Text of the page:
Butylmagnesium Bromide Solution


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Butylmagnesium Bromide Solution
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Butylmagnesium Bromide Solution Properties (Theoretical)

Compound Formula C4H9MgBr
Molecular Weight 161.32
Appearance Hazy brown liquid
Melting Point N/A
Boiling Point 65-67 °C
Density 0.941 g/mL
Solubility in H2O Reacts violently
Storage Temperature 2-8 °C
Exact Mass 159.9738 g/mol
Monoisotopic Mass 159.9738 g/mol

Butylmagnesium Bromide Solution Health & Safety Information

Signal Word Danger
Hazard Statements H225-H260-H302-H314-H335-H371-H372
Hazard Codes F, C, Xn
Precautionary Statements P210-P223-P231+P232-P233-P240-P241+P242+P243-P260-P261-P264-P270-P271-P280-P301+P330+P331+P310-P303+P361+P353+P310+P363-P304+P340+P310-P305+P351+P338+P310-P308+P311-P335+P334-P370+P378-P402+P404-P403+P233-P405-P501
RTECS Number N/A
Transport Information UN 3399 4.3(3) / PG I
WGK Germany 3
GHS Pictograms
Notes Safety data based on 1 M in THF

About Butylmagnesium Bromide Solution

Butylmagnesium Bromide Solutions are moderate to highly concentrated solutions of Butylmagnesium Bromide for use in chemical analysis, solution deposition and other applications. Inorganic solvents include THF, heptanes, hexanes, diethyl ether, and others. American Elements can prepare dissolved homogeneous solutions at customer specified concentrations or to the maximum stoichiometric concentration. Packaging is available in 55 gallon drums, smaller units and larger liquid totes. Additional technical, research and safety (SDS) information is available. Please request a quote above to receive pricing information based on your specifications.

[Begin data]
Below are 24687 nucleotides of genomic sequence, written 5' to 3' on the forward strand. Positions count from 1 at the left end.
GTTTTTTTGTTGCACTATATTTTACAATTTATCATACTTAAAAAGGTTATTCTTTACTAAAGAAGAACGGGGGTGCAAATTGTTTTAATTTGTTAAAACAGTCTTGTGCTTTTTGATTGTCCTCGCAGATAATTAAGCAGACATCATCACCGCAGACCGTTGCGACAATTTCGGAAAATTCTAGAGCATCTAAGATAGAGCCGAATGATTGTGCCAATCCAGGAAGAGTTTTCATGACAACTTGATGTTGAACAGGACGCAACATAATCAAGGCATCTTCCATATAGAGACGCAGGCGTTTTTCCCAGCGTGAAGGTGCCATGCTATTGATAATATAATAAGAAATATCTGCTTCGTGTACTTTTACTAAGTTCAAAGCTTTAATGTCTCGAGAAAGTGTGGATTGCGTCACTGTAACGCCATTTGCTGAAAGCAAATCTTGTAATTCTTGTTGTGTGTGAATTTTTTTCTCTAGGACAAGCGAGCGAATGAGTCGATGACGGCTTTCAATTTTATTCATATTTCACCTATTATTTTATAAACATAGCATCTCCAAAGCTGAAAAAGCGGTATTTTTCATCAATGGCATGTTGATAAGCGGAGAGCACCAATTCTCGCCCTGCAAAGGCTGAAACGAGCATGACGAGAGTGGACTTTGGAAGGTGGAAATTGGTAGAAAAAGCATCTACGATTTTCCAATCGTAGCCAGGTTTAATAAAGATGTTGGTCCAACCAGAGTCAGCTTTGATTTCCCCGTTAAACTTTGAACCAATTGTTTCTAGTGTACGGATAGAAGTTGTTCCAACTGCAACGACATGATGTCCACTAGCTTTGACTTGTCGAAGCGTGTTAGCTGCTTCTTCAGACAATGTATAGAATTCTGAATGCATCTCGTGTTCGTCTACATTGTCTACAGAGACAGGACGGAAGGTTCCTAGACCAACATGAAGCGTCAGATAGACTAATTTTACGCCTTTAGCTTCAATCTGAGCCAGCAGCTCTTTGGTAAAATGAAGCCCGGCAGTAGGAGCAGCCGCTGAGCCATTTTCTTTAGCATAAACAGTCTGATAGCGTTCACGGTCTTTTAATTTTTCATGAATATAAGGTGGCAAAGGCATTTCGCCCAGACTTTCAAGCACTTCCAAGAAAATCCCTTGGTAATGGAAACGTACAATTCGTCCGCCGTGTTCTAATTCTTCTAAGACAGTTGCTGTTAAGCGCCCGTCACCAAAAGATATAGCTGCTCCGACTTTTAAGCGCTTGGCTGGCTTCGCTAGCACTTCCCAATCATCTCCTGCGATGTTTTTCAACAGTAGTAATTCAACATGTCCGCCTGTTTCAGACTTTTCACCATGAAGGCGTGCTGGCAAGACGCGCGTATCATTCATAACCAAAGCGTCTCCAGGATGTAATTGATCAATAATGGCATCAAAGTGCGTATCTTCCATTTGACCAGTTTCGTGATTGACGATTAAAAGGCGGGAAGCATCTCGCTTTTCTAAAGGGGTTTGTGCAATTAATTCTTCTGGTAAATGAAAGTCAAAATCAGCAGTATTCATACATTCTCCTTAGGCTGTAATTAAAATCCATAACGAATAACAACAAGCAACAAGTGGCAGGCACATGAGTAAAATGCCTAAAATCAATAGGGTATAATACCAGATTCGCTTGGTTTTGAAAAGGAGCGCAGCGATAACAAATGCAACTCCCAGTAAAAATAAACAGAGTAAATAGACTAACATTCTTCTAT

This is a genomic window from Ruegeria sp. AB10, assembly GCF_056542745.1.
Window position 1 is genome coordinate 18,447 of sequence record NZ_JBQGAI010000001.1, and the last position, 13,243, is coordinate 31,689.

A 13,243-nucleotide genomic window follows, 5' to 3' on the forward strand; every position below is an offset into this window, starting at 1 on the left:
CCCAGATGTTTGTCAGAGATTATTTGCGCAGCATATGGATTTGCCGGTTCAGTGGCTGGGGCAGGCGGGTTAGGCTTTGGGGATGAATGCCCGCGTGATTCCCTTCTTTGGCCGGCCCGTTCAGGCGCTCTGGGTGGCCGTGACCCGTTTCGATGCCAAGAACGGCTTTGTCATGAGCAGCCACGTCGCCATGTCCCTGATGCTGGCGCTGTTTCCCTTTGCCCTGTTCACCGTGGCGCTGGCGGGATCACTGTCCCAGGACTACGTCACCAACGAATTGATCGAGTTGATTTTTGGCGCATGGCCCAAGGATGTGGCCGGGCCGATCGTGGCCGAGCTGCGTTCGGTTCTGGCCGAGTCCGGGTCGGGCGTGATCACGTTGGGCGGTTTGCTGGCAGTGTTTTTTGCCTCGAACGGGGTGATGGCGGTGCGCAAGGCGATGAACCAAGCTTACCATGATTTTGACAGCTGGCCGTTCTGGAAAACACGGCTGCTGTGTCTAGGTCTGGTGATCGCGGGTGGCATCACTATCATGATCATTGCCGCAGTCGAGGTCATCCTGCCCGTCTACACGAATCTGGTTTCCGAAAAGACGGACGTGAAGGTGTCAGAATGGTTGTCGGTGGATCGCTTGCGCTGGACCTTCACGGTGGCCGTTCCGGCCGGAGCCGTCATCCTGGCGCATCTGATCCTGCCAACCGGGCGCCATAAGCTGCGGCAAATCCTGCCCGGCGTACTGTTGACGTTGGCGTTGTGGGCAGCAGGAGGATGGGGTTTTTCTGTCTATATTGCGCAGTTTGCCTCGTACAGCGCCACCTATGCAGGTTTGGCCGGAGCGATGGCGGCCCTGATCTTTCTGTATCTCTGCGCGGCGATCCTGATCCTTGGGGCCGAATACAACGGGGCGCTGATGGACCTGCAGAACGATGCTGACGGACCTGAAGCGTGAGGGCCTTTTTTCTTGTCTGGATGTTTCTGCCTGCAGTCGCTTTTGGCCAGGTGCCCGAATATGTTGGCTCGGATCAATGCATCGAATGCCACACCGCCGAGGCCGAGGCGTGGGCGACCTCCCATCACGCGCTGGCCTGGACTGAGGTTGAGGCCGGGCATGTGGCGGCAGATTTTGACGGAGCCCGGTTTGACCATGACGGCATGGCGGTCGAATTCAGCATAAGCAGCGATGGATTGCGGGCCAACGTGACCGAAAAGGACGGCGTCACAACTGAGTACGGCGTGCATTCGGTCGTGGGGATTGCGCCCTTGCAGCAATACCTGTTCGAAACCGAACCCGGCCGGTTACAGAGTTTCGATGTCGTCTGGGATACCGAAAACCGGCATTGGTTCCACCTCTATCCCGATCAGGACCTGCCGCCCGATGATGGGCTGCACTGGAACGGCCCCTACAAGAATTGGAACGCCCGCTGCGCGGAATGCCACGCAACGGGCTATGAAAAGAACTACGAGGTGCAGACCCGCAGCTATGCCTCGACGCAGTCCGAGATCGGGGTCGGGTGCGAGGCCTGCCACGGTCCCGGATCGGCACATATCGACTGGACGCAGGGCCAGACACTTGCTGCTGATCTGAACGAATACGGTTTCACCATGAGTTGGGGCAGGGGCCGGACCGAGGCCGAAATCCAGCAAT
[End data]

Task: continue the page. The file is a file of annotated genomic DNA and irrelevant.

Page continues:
Butylmagnesium Bromide Solution Synonyms

Bromobutylmagnesium; N-Butylmagnesium bromide; Butyl magnesium bromide

Chemical Identifiers

Linear Formula CH3C≡CMgBr
MDL Number MFCD00672091
EC No. 211-737-4
Beilstein/Reaxys No. 1098267
Pubchem CID 101836
IUPAC Name magnesium; butane; bromide
SMILES CCC[CH2-].[Mg+2].[Br-]
InchI Identifier InChI=1S/C4H9.BrH.Mg/c1-3-4-2;;/h1,3-4H2,2H3;1H;/q-1;;+2/p-1

Packaging Specifications

Typical bulk packaging includes palletized plastic 5 gallon/25 kg. pails, fiber and steel drums to 1 ton super sacks in full container (FCL) or truck load (T/L) quantities. Research and sample quantities and hygroscopic, oxidizing or other air sensitive materials may be packaged under argon or vacuum. Shipping documentation includes a Certificate of Analysis and Safety Data Sheet (SDS). Solutions are packaged in polypropylene, plastic or glass jars up to palletized 440 gallon liquid totes, and 36,000 lb. tanker trucks.

Related Elements


See more Bromine products. Bromine (atomic symbol: Br, atomic number: 35) is a Block P, Group 17, Period 4 element. Its electron configuration is [Ar]4s23d104p5. The bromine atom has a radius of 102 pm and its Van der Waals radius is 183 pm. In its elemental form, bromine Bromine Bohr Model has a red-brown appearance. Bromine does not occur by itself in nature; it is found as colorless soluble crystalline mineral halide salts. Bromine was discovered and first isolated by Antoine Jérôme Balard and Leopold Gmelin in 1825-1826.


Magnesium Bohr ModelSee more Magnesium products. Magnesium (atomic symbol: Mg, atomic number: 12) is a Block S, Group 2, Period 3 element with an atomic mass of 24.3050. The number of electrons in each of Magnesium's shells is [2, 8, 2] and its electron configuration is [Ne] 3s2. The magnesium atom has a radius of 160 pm and a Van der Waals radius of 173 pm. Magnesium was discovered by Joseph Black in 1775 and first isolated by Sir Humphrey Davy in 1808. Magnesium is the eighth most abundant element in the earth's crust and the fourth most common element in the earth as a whole. Elemental MagnesiumIn its elemental form, magnesium has a shiny grey metallic appearance and is an extremely reactive. It is can be found in minerals such as brucite, carnallite, dolomite, magnesite, olivine and talc. Commercially, magnesium is primarily used in the creation of strong and lightweight aluminum-magnesium alloys, which have numerous advantages in industrial applications. The name "Magnesium" originates from a Greek district in Thessaly called Magnesia.

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